Around the public policy horn
Wow. That’s the best way to describe two of the recently released details of Pittsburgh Public Schools’ new three-year contract with its unionized teachers. And that’s not a good “wow.”
The district and the Pittsburgh Federation of Teachers averted a strike when they reached a tentative contract in February. Last week, the teachers and other district employees approved the pact. The school board will take it up on Wednesday. Its rubber stamp appears to be a fait accompli.
But given the long and gross dysfunction of the district and its well-documented failings, the tax-paying public should be outraged over contract terms that defy rational thinking.
To wit, the new pact eliminates performance-based pay. The union won the day by calling the 8-year-old standard — determined by principal observations, student test scores and overall school performance — to be, in the words of a Tribune-Review story, “unfair, inconsistent and ineffective.”
Pittsburgh Public Schools will revert to what might as well be called “The Drone System” – a 12-step pay-raise regimen based primarily on seniority.
Then there’s a capitulation to the union involving teachers’ assignments. Again, from the Trib:
“(T)he district will be able to make 35 involuntary assignments a year to meet shifting school needs, so long as officials follow certain guidelines.
“Among them: No teacher may be involuntarily assigned more than once in five years, and no more than three teachers from the same school may be involuntarily reassigned in the same year.”
Who runs Pittsburgh Public Schools again? Certainly it appears that it’s not so much the district – but the union. And that should strike most thinking people as exactly backwards.
That this contract runs for three years (versus what seems to have become the standard five years for public school teachers) is of small consolation.
And that taxpayers – the public that pays for these things – are allowed to be privy to such contracts only after they are essentially signed, sealed and delivered certainly adds insult to the opaque racket that long has been public school teacher contracts.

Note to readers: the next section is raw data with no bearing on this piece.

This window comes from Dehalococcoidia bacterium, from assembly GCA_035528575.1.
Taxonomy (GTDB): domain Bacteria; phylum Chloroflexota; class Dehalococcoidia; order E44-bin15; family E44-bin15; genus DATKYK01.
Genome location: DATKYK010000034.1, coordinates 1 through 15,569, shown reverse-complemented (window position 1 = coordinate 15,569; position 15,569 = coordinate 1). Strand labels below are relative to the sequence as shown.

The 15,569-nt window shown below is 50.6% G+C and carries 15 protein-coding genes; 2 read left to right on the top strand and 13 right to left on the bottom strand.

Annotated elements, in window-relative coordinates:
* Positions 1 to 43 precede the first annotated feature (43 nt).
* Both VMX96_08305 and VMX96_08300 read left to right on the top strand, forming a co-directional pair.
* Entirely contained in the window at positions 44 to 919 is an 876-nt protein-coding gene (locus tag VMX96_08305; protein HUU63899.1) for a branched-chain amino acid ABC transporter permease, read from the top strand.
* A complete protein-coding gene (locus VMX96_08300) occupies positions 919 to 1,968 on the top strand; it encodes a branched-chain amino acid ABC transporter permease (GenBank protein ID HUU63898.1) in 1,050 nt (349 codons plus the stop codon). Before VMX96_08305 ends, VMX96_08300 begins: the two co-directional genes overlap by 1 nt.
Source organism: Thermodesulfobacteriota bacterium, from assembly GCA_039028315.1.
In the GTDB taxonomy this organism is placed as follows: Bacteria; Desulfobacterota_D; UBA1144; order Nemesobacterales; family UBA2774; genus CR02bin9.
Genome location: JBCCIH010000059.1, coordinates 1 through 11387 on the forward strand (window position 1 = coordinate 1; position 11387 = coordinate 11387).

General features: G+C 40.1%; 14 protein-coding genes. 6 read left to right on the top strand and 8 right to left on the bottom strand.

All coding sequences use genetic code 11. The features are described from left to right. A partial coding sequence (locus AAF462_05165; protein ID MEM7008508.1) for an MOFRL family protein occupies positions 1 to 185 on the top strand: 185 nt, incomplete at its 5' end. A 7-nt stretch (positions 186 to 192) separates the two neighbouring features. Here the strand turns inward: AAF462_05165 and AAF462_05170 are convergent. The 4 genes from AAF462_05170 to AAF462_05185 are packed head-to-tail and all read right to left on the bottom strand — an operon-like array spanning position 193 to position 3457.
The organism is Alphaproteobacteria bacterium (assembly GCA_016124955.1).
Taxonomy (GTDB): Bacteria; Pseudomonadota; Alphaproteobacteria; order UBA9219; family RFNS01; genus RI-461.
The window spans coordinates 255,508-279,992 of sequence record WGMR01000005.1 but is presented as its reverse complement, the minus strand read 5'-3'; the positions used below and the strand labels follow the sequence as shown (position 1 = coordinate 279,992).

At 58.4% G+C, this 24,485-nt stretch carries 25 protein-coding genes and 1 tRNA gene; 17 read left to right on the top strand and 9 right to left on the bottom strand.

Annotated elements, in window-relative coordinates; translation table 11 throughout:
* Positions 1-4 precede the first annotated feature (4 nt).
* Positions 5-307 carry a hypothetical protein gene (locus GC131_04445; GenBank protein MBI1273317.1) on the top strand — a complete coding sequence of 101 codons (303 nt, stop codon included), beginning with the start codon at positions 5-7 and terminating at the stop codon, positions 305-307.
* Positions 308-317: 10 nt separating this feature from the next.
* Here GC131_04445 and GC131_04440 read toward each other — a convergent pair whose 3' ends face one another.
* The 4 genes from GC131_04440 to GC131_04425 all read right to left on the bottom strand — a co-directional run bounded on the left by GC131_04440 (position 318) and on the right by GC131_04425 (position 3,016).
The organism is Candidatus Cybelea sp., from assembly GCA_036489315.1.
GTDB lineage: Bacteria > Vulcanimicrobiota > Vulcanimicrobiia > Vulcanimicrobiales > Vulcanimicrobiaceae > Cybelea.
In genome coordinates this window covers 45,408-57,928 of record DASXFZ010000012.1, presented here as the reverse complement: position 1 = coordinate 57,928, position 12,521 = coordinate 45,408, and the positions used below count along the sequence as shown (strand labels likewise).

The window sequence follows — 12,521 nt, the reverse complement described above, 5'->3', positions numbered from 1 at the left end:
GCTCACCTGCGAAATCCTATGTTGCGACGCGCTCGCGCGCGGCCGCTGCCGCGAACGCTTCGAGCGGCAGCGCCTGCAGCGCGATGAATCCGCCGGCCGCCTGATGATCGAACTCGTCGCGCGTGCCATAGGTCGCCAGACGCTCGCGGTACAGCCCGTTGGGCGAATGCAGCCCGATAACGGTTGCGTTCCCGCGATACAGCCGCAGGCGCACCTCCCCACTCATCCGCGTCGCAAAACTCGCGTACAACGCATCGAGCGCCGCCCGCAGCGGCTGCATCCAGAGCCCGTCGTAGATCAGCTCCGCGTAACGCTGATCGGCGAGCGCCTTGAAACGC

Sayeth Allegheny County Chief Executive Rich Fitzgerald, after yet another group chided government’s continuing refusal to say how deeply it will allow Amazon to pick the public’s pocket for the “privilege” of locating a new headquarters here:
“If this region is chosen, any and all public incentives will go through a very public process during which residents may have every opportunity to weigh in.”
Just before local government types apply that big rubber stamp.
Taking the tax-paying public for common rubes is not a very becoming way to govern, now is it.
Writes Nick Kyriazi, in a Post-Gazette letter to the editor regarding calls for government to intervene in Pennsylvania’s struggling dairy industry:
“(I)f there is less market demand … perhaps the state should just buy all the milk produced by the dairy industry in Pennsylvania and give it away to the general public. …
“And if people won’t take it for free, the state can just pour it down the drain, because nothing is more important than keeping people in the same jobs even if there is no use for their products or services anymore.
“Perhaps if the state had been as alert back in the 1920s, it could have intervened in the private market when the services of blacksmiths were being impacted by the advent of the automobile and we could have saved the jobs of hundreds of horseshoers who could have continued producing horseshoes to this day.”
Well put, sir – well put.
A certain governor of a certain state running a certain advertisement for a certain reason make two incorrect statements:
First, this governor claims that Pennsylvania does not tax shale gas producers.
But it does, and it’s known euphemistically as an “impact fee.”
Second, this governor claims, as a justification to seek a second tax – a “severance” or “extraction” tax – that the shale gas below us “belongs to all of us.”
If he’s referring to “state”-owned lands, yes.
But if he’s talking about private land, then the right of property is a dead and rotting letter. Shale gas, as with any other mineral, belongs to property owners who hold the mineral rights to that property.
Colin McNickle is a senior fellow and media specialist at the Allegheny Institute for Public Policy (firstname.lastname@example.org).